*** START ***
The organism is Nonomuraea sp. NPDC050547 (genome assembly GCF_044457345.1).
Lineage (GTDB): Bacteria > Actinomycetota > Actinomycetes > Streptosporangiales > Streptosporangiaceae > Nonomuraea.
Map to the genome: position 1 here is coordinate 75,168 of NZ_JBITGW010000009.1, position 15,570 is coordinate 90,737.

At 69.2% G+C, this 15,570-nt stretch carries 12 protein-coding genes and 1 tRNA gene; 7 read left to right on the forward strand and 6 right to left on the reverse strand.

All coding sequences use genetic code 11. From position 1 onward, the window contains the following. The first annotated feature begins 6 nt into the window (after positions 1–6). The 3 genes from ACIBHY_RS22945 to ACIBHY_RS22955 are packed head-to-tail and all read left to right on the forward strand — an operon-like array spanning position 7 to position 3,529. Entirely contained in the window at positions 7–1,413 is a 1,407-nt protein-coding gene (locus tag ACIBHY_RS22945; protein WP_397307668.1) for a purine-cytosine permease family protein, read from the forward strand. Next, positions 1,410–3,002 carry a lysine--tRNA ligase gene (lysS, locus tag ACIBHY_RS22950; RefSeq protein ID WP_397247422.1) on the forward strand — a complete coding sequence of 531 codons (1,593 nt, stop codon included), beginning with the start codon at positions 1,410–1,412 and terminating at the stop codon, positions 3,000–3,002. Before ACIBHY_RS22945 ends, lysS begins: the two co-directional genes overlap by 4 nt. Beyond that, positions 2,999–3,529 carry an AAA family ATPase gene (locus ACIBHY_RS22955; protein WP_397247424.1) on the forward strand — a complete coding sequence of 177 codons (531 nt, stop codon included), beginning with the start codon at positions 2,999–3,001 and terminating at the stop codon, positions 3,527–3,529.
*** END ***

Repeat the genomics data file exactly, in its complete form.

The organism is Nonomuraea sp. NPDC050547 (genome assembly GCF_044457345.1).
Lineage (GTDB): Bacteria > Actinomycetota > Actinomycetes > Streptosporangiales > Streptosporangiaceae > Nonomuraea.
Map to the genome: position 1 here is coordinate 75,168 of NZ_JBITGW010000009.1, position 15,570 is coordinate 90,737.

At 69.2% G+C, this 15,570-nt stretch carries 12 protein-coding genes and 1 tRNA gene; 7 read left to right on the forward strand and 6 right to left on the reverse strand.

All coding sequences use genetic code 11. From position 1 onward, the window contains the following. The first annotated feature begins 6 nt into the window (after positions 1–6). The 3 genes from ACIBHY_RS22945 to ACIBHY_RS22955 are packed head-to-tail and all read left to right on the forward strand — an operon-like array spanning position 7 to position 3,529. Entirely contained in the window at positions 7–1,413 is a 1,407-nt protein-coding gene (locus tag ACIBHY_RS22945; protein WP_397307668.1) for a purine-cytosine permease family protein, read from the forward strand. Next, positions 1,410–3,002 carry a lysine--tRNA ligase gene (lysS, locus tag ACIBHY_RS22950; RefSeq protein ID WP_397247422.1) on the forward strand — a complete coding sequence of 531 codons (1,593 nt, stop codon included), beginning with the start codon at positions 1,410–1,412 and terminating at the stop codon, positions 3,000–3,002. Before ACIBHY_RS22945 ends, lysS begins: the two co-directional genes overlap by 4 nt. Beyond that, positions 2,999–3,529 carry an AAA family ATPase gene (locus ACIBHY_RS22955; protein WP_397247424.1) on the forward strand — a complete coding sequence of 177 codons (531 nt, stop codon included), beginning with the start codon at positions 2,999–3,001 and terminating at the stop codon, positions 3,527–3,529.